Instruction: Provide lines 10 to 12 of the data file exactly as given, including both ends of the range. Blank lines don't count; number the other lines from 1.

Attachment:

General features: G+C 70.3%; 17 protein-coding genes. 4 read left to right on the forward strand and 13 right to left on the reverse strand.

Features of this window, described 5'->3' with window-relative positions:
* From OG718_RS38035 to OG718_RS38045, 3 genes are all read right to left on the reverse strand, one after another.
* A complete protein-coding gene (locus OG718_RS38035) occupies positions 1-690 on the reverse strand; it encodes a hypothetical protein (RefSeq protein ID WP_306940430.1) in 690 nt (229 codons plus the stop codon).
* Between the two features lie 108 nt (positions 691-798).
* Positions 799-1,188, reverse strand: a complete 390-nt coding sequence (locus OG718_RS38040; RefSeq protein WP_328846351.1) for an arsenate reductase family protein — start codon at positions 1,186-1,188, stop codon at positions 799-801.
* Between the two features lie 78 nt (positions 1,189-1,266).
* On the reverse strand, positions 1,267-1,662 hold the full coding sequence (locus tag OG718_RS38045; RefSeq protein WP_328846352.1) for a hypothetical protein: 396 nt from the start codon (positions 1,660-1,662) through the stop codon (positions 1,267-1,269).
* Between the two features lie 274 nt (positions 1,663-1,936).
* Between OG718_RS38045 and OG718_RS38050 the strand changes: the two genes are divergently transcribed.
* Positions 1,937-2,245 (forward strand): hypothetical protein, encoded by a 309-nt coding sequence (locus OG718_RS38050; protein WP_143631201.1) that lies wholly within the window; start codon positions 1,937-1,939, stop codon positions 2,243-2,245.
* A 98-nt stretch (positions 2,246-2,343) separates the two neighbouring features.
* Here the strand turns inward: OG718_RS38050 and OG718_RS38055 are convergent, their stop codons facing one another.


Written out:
* Between OG718_RS38045 and OG718_RS38050 the strand changes: the two genes are divergently transcribed.
* Positions 1,937-2,245 (forward strand): hypothetical protein, encoded by a 309-nt coding sequence (locus OG718_RS38050; protein WP_143631201.1) that lies wholly within the window; start codon positions 1,937-1,939, stop codon positions 2,243-2,245.
* A 98-nt stretch (positions 2,246-2,343) separates the two neighbouring features.